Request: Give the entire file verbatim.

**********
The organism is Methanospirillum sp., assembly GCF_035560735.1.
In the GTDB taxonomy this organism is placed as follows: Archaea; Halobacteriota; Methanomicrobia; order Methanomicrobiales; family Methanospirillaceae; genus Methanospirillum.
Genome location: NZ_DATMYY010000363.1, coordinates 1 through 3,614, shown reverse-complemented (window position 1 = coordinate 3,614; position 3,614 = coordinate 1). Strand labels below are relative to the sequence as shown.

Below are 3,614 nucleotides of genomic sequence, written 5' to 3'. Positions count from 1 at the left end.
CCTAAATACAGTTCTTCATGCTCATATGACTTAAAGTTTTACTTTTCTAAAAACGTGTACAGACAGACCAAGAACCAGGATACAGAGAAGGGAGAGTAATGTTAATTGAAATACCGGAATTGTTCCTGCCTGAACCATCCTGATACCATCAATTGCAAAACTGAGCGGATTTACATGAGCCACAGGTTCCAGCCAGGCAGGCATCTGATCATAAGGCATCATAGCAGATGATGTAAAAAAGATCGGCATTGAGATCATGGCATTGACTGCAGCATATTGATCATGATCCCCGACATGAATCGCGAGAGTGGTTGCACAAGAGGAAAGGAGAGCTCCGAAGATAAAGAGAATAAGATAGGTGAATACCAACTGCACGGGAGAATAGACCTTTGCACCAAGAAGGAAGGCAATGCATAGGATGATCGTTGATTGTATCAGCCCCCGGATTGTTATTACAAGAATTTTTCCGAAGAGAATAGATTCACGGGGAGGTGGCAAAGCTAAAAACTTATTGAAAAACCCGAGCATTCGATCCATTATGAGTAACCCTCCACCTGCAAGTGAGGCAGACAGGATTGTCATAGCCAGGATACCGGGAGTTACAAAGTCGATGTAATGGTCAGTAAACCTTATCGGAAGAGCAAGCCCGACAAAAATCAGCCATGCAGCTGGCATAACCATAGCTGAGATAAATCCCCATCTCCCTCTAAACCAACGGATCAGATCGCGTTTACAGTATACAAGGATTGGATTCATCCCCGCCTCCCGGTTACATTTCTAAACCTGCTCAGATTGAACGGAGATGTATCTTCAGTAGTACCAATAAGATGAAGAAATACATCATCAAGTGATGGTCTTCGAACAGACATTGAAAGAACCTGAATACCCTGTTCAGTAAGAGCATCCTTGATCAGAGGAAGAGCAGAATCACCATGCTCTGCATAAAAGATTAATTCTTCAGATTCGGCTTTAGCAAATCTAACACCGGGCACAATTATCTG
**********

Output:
The organism is Methanospirillum sp., assembly GCF_035560735.1.
In the GTDB taxonomy this organism is placed as follows: Archaea; Halobacteriota; Methanomicrobia; order Methanomicrobiales; family Methanospirillaceae; genus Methanospirillum.
Genome location: NZ_DATMYY010000363.1, coordinates 1 through 3,614, shown reverse-complemented (window position 1 = coordinate 3,614; position 3,614 = coordinate 1). Strand labels below are relative to the sequence as shown.

Below are 3,614 nucleotides of genomic sequence, written 5' to 3'. Positions count from 1 at the left end.
CCTAAATACAGTTCTTCATGCTCATATGACTTAAAGTTTTACTTTTCTAAAAACGTGTACAGACAGACCAAGAACCAGGATACAGAGAAGGGAGAGTAATGTTAATTGAAATACCGGAATTGTTCCTGCCTGAACCATCCTGATACCATCAATTGCAAAACTGAGCGGATTTACATGAGCCACAGGTTCCAGCCAGGCAGGCATCTGATCATAAGGCATCATAGCAGATGATGTAAAAAAGATCGGCATTGAGATCATGGCATTGACTGCAGCATATTGATCATGATCCCCGACATGAATCGCGAGAGTGGTTGCACAAGAGGAAAGGAGAGCTCCGAAGATAAAGAGAATAAGATAGGTGAATACCAACTGCACGGGAGAATAGACCTTTGCACCAAGAAGGAAGGCAATGCATAGGATGATCGTTGATTGTATCAGCCCCCGGATTGTTATTACAAGAATTTTTCCGAAGAGAATAGATTCACGGGGAGGTGGCAAAGCTAAAAACTTATTGAAAAACCCGAGCATTCGATCCATTATGAGTAACCCTCCACCTGCAAGTGAGGCAGACAGGATTGTCATAGCCAGGATACCGGGAGTTACAAAGTCGATGTAATGGTCAGTAAACCTTATCGGAAGAGCAAGCCCGACAAAAATCAGCCATGCAGCTGGCATAACCATAGCTGAGATAAATCCCCATCTCCCTCTAAACCAACGGATCAGATCGCGTTTACAGTATACAAGGATTGGATTCATCCCCGCCTCCCGGTTACATTTCTAAACCTGCTCAGATTGAACGGAGATGTATCTTCAGTAGTACCAATAAGATGAAGAAATACATCATCAAGTGATGGTCTTCGAACAGACATTGAAAGAACCTGAATACCCTGTTCAGTAAGAGCATCCTTGATCAGAGGAAGAGCAGAATCACCATGCTCTGCATAAAAGATTAATTCTTCAGATTCGGCTTTAGCAAATCTAACACCGGGCACAATTATCTG